Medical Monday: Breaking News from the World of Obstetrics and Gynecology

Until recently, the only treatment for preeclampsia is delivery. However, a new study is underway to test Recombinant Human Antithrombin to manage early onset ( 23-30 weeks) preeclampsia. As the same suggests, this medication acts by inhibiting abnormal blood clotting and inflammation, two components of preeclampsia. If this helps, this will be the first medication to directly address this common and serious disease. 

In the unbelievable department, The Government Accountability Department (GAO) has discovered something concerning at the National Institute of Health (NIH) . They have discovered that the NIH does not, in their research, always keep data on sex, thereby making it impossible to determine whether or not an intervention or exposure affects men and women differently. Those of us from the world of Ob/Gyn can tell you that rather often, the same factor will affect men quite differently than it will affect women. 

Here’s your reference

The Radiologic Society of North America heard research results indicating that the recent Medicaid Expansion has boosted rates of breast cancer screening in low income women. Assuming these and other women do not pay too much attention to the USPSTF ( US Preventive Services Task Force) recommendations of later and less frequent mammograms, we may soon see increased rates of early detection and eventually, longer survival. 

ACOG (The American College of Obstetricians and Gynecologists) has made its strongest statement yet on pregnancy, stating not only that it is safe, but that it is recommended on a daily basis and should be the norm. 

OB/GYNS all over the world are nodding on this one. The Journal of the American Medical association has indicated the WHO's (World Health Organization) optimal rate of C section at 10% is too low. As C section rates rise to 15%, the study shows maternal and infant deaths decrease. In fact, maternal and infant deaths continue to decline through about 19%. This is the sweet spot, meaning where maternal and infant well being are at their highest. In the US about 33% of births happen by C section. This probably has to do with many things, including our culture, patient preference, doctor’s risk tolerance, the medico-legal climate, and the obesity epidemic. We can improve.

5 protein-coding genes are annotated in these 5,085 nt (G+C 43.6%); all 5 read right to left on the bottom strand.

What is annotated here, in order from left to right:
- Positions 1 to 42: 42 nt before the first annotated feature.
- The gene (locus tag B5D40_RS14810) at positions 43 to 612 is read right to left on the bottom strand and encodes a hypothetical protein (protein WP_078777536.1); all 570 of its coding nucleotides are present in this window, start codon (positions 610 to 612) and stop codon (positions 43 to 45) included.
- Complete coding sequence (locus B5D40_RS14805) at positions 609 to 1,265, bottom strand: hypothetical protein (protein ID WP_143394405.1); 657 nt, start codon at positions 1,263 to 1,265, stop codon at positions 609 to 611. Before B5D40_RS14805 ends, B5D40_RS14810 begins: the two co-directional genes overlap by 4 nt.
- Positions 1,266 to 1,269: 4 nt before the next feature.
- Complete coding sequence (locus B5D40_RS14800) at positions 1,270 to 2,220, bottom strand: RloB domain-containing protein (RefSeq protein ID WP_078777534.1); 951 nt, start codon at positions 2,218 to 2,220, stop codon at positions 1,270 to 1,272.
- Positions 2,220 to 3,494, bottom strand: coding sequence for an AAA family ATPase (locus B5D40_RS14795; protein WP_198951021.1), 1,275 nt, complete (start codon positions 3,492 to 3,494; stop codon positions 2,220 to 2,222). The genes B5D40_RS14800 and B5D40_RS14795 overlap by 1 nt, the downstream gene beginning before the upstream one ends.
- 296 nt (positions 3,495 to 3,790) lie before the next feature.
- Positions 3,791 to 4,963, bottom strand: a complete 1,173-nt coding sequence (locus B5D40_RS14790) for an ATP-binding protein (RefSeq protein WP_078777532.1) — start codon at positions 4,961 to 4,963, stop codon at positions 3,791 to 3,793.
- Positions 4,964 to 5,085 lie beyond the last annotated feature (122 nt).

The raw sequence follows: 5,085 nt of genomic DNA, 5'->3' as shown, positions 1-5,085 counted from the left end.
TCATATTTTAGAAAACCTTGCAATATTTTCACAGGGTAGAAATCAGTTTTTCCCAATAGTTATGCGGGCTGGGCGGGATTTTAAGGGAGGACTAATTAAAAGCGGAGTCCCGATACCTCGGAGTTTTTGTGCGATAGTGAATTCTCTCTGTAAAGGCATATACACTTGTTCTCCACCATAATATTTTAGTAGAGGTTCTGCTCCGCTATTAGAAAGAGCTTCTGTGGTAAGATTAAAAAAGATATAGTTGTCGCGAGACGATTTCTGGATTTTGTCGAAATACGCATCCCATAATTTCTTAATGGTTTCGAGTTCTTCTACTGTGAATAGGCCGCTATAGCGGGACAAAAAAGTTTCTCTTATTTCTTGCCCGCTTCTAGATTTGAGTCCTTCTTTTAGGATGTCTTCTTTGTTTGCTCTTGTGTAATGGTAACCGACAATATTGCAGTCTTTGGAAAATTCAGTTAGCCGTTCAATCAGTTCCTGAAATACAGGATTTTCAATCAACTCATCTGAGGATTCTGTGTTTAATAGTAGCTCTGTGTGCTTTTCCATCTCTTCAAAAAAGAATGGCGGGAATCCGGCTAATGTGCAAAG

Sobering : False positive mammograms may be linked to a higher risk of breast cancer later in life. The group in question is those whose mammograms indicate the need for a biopsy but then whose biopsies are negative. These women, despite negative biopsies, have a 39 % higher risk of breast cancer in their future that women who didn’t require a biopsy. I wonder how this finding will factor in to the recommended frequency of mammograms. So many authorities are weighing in on how frequently they should be done. ACOG still says every 1-2 years after 40. 

It turns out that giving flu vaccine to pregnant women in the second and third trimester benefits not only the mom but at least have of the unborn babies as well. Bonus ! 

Stay tuned next week for more breaking news from the world of Ob/Gyn !